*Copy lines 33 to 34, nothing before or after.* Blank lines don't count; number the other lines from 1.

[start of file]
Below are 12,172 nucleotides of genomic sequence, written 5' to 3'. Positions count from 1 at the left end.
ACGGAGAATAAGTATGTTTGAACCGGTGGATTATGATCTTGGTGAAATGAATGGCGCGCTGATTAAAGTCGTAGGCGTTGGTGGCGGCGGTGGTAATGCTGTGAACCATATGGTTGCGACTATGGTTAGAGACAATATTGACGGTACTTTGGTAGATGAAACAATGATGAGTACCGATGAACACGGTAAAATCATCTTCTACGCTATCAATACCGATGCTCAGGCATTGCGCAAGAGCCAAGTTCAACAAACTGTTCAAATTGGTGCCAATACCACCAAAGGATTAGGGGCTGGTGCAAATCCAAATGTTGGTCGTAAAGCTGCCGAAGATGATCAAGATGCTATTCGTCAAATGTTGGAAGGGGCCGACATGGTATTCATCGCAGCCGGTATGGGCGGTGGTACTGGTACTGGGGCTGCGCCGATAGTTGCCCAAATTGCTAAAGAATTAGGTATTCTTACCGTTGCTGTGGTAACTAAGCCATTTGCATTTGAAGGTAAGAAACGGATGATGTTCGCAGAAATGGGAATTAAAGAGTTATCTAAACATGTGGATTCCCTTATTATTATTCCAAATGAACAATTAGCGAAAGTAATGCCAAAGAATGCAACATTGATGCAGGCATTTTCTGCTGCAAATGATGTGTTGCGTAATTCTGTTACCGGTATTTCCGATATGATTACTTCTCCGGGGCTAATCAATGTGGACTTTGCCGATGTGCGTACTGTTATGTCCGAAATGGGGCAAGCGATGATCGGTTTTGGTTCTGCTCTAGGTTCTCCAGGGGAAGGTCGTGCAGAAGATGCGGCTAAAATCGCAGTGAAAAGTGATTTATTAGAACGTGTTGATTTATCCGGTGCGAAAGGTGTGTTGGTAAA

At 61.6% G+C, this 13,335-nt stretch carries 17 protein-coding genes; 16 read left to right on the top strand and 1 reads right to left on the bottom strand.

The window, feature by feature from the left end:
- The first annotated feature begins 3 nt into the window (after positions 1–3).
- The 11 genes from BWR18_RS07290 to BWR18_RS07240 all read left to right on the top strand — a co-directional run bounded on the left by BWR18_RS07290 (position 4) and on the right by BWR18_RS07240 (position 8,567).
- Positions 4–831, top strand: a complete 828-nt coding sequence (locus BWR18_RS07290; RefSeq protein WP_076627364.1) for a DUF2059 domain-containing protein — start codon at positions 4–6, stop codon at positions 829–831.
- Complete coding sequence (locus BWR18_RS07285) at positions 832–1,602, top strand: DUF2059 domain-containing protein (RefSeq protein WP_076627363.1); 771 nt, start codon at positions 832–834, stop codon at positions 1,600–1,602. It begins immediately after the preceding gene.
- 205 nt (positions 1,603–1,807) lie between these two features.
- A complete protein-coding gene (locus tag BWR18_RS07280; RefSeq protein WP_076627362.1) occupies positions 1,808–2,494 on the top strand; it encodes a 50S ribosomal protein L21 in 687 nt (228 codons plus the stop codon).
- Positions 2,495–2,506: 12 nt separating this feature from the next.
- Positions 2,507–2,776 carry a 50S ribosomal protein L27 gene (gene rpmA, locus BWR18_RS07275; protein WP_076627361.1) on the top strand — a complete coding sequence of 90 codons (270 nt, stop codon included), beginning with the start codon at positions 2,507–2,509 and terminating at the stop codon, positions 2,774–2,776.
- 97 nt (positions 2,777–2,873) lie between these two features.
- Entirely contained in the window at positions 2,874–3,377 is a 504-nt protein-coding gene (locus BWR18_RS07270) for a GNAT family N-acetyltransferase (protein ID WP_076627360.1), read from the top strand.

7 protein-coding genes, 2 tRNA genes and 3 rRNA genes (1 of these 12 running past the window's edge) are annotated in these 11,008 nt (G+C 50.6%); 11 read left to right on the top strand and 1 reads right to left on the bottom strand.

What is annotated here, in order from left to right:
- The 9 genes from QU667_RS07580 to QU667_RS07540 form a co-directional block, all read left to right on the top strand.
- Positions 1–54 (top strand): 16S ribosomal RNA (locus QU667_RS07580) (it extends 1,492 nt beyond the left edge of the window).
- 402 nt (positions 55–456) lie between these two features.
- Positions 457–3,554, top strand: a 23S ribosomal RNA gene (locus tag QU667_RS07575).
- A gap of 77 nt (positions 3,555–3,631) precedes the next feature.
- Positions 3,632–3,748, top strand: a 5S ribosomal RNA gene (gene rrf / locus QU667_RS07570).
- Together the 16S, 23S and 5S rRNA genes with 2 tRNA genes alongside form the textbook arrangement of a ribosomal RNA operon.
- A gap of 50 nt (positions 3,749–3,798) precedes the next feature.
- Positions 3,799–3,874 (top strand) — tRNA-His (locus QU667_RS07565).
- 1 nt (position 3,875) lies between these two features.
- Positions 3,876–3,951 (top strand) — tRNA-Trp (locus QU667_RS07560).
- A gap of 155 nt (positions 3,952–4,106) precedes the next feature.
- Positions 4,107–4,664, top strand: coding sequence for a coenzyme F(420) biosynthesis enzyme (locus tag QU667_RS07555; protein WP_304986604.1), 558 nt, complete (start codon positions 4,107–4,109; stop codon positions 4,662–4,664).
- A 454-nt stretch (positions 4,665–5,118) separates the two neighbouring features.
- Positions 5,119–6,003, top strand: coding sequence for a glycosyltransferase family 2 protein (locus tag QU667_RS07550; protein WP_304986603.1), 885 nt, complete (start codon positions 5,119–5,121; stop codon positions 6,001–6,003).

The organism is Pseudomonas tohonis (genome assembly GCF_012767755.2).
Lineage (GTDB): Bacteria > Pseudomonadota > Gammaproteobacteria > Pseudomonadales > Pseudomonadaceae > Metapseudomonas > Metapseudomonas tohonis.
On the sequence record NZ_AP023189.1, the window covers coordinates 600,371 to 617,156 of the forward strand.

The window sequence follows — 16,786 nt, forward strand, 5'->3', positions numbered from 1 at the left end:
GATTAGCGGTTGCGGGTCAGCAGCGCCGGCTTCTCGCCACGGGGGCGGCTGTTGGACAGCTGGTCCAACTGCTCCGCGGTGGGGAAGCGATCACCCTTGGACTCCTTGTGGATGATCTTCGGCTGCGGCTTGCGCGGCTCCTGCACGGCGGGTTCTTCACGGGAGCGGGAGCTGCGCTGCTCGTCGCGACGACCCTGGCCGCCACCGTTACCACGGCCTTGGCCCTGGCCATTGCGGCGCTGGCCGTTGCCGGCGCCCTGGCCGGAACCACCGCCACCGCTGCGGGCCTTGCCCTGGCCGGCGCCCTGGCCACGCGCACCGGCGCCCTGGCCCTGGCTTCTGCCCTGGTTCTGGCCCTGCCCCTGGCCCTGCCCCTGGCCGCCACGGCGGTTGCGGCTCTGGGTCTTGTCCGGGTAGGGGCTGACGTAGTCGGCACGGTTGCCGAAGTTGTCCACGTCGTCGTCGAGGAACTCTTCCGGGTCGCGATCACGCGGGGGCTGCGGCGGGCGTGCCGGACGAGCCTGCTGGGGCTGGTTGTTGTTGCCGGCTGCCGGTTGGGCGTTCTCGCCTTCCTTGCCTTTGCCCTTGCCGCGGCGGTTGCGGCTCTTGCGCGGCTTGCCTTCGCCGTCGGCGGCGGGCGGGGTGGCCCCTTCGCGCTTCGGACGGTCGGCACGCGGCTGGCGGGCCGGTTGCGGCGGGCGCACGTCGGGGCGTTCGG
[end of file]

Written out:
Lineage (GTDB): Bacteria > Pseudomonadota > Gammaproteobacteria > Pseudomonadales > Pseudomonadaceae > Metapseudomonas > Metapseudomonas tohonis.
On the sequence record NZ_AP023189.1, the window covers coordinates 600,371 to 617,156 of the forward strand.